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Thread: Giving info on components that seem to work nice

  1. #1
    Senior Member
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    Giving info on components that seem to work nice

    This is just to help other guys that might be looking for components for their projects. I am still in early days of using these items, but things seem to be going well


    Batteries
    http://www.hobbyking.com/hobbyking/s...l_Battery.html
    I have 2 in series giving me just over 6.7V after fully charged. They don't have the extremely high charged voltage as other batteries like NiMh. Seems these batteries can be discharged down to 2V each so 4V total, but lower when pulsed. This is on the manufacturer documentation included with the battery. There is alot of discussion around these batteries. The manufacturer recommends to charge them as LifePo4 so I will assume they are LifePo4


    Voltage regulator
    http://australia.rs-online.com/web/p...633D424F544826
    This regulator is the best low drop out regulator I could find. There is one from Microchip that is about the same, but that one can't handle the high voltage that this one can as input. I think the Microchip one had a max of 6V input. I reduce my 6.7V down to 3.9V to drive the Teensy 3 directly. If my calculations are right I should be able to get the batteries down to 4.2V before the regulator will stop working. It has the highest Amp possible with the lowest drop out. There are bigger versions that can go to 3A and I think even 5A. I am using 232k and 110k 0.1% resistors to "program" it. I also have 2 diodes in series as a third output to get the voltage down to 3.2V. So my circuit has 3 voltage outputs for the different parts that I need to run. 6.7V for my voltage test circuit to determine current battery level, 3.9V for the Teensy 3, sound card, high power IR LED and 3.2V for buttons or other low amp things like low amp LEDs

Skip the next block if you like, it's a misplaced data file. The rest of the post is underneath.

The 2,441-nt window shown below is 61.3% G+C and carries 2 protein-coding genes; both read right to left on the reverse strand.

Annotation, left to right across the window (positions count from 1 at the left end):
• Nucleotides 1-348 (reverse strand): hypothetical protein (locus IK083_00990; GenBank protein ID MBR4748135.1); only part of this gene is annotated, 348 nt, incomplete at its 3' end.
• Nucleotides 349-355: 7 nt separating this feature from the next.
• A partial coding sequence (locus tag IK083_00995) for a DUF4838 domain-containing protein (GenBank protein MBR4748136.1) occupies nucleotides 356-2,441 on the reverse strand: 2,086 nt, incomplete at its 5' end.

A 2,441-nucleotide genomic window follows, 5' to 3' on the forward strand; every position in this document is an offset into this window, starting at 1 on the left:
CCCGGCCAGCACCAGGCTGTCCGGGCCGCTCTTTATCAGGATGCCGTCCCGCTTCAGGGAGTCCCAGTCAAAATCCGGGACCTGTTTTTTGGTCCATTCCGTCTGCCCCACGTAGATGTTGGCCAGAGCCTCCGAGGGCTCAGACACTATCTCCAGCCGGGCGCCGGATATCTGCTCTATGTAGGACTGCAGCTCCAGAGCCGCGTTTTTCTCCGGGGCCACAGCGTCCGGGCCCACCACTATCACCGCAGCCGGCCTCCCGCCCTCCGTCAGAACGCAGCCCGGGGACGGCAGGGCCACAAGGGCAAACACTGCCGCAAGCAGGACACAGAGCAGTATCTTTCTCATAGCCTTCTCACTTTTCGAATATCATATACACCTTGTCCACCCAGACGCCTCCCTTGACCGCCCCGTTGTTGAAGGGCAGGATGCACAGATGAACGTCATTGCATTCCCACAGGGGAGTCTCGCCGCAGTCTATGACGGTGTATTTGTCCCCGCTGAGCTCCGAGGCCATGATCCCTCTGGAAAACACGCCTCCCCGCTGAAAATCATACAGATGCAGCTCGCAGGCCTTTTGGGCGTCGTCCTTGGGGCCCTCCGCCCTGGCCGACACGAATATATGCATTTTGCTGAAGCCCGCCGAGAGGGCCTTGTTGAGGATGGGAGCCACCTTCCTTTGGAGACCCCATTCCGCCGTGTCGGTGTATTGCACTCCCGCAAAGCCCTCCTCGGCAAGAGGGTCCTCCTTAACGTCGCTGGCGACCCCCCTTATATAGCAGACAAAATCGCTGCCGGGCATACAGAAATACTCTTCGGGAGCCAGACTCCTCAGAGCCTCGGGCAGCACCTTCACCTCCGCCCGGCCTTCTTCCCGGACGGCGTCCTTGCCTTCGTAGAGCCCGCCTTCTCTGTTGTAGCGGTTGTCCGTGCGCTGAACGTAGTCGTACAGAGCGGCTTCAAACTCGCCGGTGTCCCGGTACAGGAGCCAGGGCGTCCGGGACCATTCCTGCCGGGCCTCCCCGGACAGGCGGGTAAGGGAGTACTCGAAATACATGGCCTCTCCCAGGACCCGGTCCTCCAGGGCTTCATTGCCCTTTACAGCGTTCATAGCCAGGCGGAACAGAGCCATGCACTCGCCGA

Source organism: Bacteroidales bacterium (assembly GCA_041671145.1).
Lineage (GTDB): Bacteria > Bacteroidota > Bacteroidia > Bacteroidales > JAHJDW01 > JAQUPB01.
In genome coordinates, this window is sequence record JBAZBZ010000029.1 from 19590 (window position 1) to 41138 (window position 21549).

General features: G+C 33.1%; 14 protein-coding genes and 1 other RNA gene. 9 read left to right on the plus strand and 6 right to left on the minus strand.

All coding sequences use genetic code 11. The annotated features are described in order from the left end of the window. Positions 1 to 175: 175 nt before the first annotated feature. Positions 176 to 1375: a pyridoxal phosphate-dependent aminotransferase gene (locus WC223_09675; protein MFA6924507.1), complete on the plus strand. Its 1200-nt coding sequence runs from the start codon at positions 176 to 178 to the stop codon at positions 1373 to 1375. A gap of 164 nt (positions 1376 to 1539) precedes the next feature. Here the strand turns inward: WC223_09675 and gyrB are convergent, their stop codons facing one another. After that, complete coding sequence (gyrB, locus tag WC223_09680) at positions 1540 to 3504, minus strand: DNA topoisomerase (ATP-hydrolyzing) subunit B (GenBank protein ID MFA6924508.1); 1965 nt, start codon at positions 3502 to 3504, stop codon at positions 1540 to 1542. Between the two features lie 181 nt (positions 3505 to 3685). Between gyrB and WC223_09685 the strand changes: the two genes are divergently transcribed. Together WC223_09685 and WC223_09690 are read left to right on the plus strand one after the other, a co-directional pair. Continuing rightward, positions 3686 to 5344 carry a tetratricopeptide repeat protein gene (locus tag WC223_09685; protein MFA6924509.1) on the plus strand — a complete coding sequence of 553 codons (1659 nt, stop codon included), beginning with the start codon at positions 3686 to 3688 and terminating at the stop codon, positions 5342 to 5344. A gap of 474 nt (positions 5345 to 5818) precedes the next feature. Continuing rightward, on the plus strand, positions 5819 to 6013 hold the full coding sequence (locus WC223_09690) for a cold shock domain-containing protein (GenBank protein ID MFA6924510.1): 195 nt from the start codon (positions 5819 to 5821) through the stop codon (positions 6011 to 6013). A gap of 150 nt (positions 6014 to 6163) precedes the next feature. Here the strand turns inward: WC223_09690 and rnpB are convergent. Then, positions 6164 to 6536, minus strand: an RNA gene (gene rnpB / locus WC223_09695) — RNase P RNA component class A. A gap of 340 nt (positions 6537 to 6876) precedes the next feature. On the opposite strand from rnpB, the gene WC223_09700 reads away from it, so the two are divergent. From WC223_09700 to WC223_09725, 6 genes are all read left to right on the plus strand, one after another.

Sound
    http://www.ebay.com.au/itm/WT5001M02...item4854414091
    This sound module works with a 4GB Sandisk SD card. Most of these kinds of modules seem to have difficulty working with different SD cards. I haven't been able to test other cards. The module is extremely easy to work with. Plug the 2 speaker wires into the module and send serial commands to the module. It draws 30mA constantly about. Still working on better ways of using it. The manufacturer is also very good. Mr Li at Waytronic normally reply to me in 48 hours of any question
    Last edited by taskman; 07-17-2013 at 07:24 AM.

  2. #2
    Senior Member
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    Battery: I have one of these. Handy for many things. Can also run Teensy and most any USB powered device.
    http://www.frys.com/product/7309724;...H:MAIN_RSLT_PG

  3. #3
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    I'm in early days, too.

    Batteries
    SparkFun Polymer Lithium Ion Battery - 850mAh, PRT-00341
    https://www.sparkfun.com/products/341

    It fits along with a Teensy 3 and headphone jack in an Altoids "smalls" tin, though just barely. The Teensy 3 stacks on top of the battery. With no power saving measures beyond setting the clock to 24MHz, I get a couple of days of battery life.

    Voltage regulator
    2950 CZ-3.3 812
    http://www.ti.com/lit/ds/symlink/lp2950-n.pdf

    I used a TO-92 package, though this might not be the ideal choice for heat dissipation.

    Battery charger
    Adafruit Micro Lipo - USB LiIon/LiPoly charger - v1, ID: 1304
    http://www.adafruit.com/products/1304

    I use this to charge the battery above. I didn't include the charger in this build. I unplug the battery from the Teensy to recharge it.

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